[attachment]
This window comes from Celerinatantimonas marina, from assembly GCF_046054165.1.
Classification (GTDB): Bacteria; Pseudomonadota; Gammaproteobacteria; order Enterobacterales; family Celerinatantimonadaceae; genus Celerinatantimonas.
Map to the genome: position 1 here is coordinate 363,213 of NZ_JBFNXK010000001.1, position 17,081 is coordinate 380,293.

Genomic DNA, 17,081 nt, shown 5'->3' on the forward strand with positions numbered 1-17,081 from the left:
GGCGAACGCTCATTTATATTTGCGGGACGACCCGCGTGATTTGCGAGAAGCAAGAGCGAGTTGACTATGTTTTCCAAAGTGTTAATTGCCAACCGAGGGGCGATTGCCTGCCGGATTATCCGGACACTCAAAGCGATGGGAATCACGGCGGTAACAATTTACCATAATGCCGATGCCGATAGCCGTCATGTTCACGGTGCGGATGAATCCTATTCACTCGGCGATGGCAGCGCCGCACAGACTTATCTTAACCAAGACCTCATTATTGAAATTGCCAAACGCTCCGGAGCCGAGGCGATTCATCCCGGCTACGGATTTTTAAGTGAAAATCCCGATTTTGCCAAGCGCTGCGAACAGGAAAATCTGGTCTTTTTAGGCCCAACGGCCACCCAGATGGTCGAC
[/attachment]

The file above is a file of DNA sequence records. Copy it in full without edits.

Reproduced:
This window comes from Celerinatantimonas marina, from assembly GCF_046054165.1.
Classification (GTDB): Bacteria; Pseudomonadota; Gammaproteobacteria; order Enterobacterales; family Celerinatantimonadaceae; genus Celerinatantimonas.
Map to the genome: position 1 here is coordinate 363,213 of NZ_JBFNXK010000001.1, position 17,081 is coordinate 380,293.

Genomic DNA, 17,081 nt, shown 5'->3' on the forward strand with positions numbered 1-17,081 from the left:
GGCGAACGCTCATTTATATTTGCGGGACGACCCGCGTGATTTGCGAGAAGCAAGAGCGAGTTGACTATGTTTTCCAAAGTGTTAATTGCCAACCGAGGGGCGATTGCCTGCCGGATTATCCGGACACTCAAAGCGATGGGAATCACGGCGGTAACAATTTACCATAATGCCGATGCCGATAGCCGTCATGTTCACGGTGCGGATGAATCCTATTCACTCGGCGATGGCAGCGCCGCACAGACTTATCTTAACCAAGACCTCATTATTGAAATTGCCAAACGCTCCGGAGCCGAGGCGATTCATCCCGGCTACGGATTTTTAAGTGAAAATCCCGATTTTGCCAAGCGCTGCGAACAGGAAAATCTGGTCTTTTTAGGCCCAACGGCCACCCAGATGGTCGAC